Friday, June 19, 2020

Today by Paddy Manning


Soft skills, soft target
Dan Tehan’s university reforms look short-sighted

Image of Education Minister Dan Tehan

Education Minister Dan Tehan

The university reforms announced by Education Minister Dan Tehan confirm (if more confirmation was needed) that the Morrison government is using the pandemic to prosecute a culture war on its perceived enemy: small-L liberal elites. Aimed at creating an additional 39,000 places for domestic students over the next three years, the package announced today is budget-neutral, and in Tehan’s National Press Club speech he insisted that this was not a repeat of the Coalition’s earlier attempts at fee deregulation, and it was not about introducing $100,000 degrees. By proposing to double the cost of humanities and social science degrees while discounting degrees in teaching, nursing, agriculture, STEM subjects and IT, and by pushing for more short courses and micro-credentials through the $900 million National Priorities and Industry Linkage Fund, the federal government has picked a “soft target”, according to Monash University dean of arts Sharon Pickering, and is ignoring abundant evidence that the kind of soft skills taught in those degrees are highly desired by employers. 

“If we are to go to the evidence regarding the utility of arts-based education in our universities, we see very high levels of employability with our graduates,” Pickering told the ABC this afternoon. “In fact, they are on par with those graduates coming from STEM. We also see very high levels of recognition that the capabilities and skills that students do receive in humanities and social science degrees are precisely the skills that employers are looking for into the future. So-called soft skills, but skills which are resistant to automation and skills which are resistant to economic downturn. We have seen this evidence time and time again … the government’s own ‘skills for the future’ paper detailed a range of skills which are all at the heart of humanities and social science degrees … We are the providers of these skills and of these graduates that are in high demand. It is most regrettable that they have sought to shift the burden of payment, a cost shift to students, precisely at the time our employers are demanding our graduates.”

Asked how the government planned to get the reforms through a potentially hostile Senate, Tehan cited the imperative of the COVID-19 recession. “I will consult with them, I will put the case,” he said, “and my hope is that they will understand that this is going to be really, really important for how we, as a nation, deal with the coronavirus pandemic and growing our economy out of that pandemic.” The minister will have to sharpen his lines, because at the moment his argument is relying on waffle about “aligning the cost of a degree with the contribution that both the student makes and the Commonwealth makes”. This doesn’t ring true, because you’d think humanities and social science degrees were relatively cheap to deliver. Asked where the $900 million for the new industry linkage fund was coming from, given the overall package was budget-neutral, and specifically whether it was coming out of university’s teaching and learning budgets, Tehan obfuscated by saying the government would “lock in CPI-indexed growth”, which sounds like there’s a magic pudding somewhere. Actually, there isn’t, as Monash University vice-chancellor Margaret Gardner tweeted. The policy effectively reduces the overall government contribution to degrees from 58% to 52%, with student contributions lifting from 42% to 48%.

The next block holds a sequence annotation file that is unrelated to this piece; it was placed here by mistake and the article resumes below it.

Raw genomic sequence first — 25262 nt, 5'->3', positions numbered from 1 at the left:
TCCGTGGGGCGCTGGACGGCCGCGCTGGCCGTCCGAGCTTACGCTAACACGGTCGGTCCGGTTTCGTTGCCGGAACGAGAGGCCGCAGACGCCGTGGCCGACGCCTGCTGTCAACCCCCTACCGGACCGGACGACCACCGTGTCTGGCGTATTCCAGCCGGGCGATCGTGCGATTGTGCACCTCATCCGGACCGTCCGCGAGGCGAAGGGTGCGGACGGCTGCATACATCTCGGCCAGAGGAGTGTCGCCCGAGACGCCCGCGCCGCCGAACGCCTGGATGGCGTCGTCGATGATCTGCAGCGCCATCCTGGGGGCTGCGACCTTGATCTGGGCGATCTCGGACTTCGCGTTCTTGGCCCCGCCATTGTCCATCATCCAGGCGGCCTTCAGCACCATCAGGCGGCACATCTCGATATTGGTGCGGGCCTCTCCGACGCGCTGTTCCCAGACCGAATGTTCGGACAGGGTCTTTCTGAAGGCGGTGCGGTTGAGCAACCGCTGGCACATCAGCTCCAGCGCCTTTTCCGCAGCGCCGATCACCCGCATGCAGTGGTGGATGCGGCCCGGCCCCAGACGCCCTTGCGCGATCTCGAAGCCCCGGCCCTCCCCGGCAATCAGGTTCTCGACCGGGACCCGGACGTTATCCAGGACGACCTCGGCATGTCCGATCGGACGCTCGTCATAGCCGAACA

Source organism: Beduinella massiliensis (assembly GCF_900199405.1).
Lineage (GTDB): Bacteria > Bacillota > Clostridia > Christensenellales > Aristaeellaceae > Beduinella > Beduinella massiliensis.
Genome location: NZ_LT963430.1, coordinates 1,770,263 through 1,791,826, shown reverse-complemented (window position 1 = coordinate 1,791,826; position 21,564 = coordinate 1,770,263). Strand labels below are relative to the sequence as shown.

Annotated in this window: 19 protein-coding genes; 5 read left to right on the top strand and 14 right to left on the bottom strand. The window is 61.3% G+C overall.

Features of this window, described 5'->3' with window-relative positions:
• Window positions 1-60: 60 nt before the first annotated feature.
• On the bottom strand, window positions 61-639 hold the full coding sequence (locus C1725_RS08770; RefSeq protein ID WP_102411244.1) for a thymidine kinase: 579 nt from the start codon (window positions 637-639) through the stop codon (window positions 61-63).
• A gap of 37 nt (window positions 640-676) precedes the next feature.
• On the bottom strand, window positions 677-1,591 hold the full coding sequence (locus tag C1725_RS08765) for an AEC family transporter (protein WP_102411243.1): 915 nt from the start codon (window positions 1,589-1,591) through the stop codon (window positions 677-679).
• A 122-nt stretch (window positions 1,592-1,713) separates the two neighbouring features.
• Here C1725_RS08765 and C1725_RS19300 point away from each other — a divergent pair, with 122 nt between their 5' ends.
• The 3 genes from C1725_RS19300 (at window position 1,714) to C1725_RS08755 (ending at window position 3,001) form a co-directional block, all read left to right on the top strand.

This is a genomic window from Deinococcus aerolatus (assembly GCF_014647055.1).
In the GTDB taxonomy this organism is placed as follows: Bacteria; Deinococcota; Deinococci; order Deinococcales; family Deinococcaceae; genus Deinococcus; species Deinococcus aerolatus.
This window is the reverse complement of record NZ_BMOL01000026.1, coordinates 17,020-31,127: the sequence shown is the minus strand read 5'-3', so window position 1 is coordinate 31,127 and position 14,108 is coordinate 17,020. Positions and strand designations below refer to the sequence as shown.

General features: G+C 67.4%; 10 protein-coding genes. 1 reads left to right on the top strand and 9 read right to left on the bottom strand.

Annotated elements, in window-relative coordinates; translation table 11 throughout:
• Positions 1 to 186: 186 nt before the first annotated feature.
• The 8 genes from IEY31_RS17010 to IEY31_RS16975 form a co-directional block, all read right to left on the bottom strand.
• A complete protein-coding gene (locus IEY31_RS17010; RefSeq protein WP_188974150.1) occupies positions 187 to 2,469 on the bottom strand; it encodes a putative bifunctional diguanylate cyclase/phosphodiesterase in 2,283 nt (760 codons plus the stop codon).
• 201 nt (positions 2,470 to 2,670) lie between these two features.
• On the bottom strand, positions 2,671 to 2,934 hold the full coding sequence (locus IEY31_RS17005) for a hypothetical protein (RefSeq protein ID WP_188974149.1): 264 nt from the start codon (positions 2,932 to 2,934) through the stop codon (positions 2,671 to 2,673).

Tehan, who got an arts degree (with honours) majoring in politics and international relations from the University of Melbourne, was put on the spot about a reform package that denigrates the value of a humanities degree. He defended the policy by saying he regretted that he hadn’t studied a foreign language, and his decision almost (but didn’t) cost him a job at the Department of Foreign Affairs and Trade, where he worked for six years as an adviser and diplomat. As journalist Julia Baird pointed out, the Morrison government is flush with arts graduates, including not just Tehan but also ministers Alan Tudge, Greg Hunt, Paul Fletcher, Marise Payne, Michaelia Cash and Christian Porter, and she threw in former prime ministers Kevin Rudd, Julia Gillard and Malcom Turnbull, as well as former Opposition leader Bill Shorten, for good measure.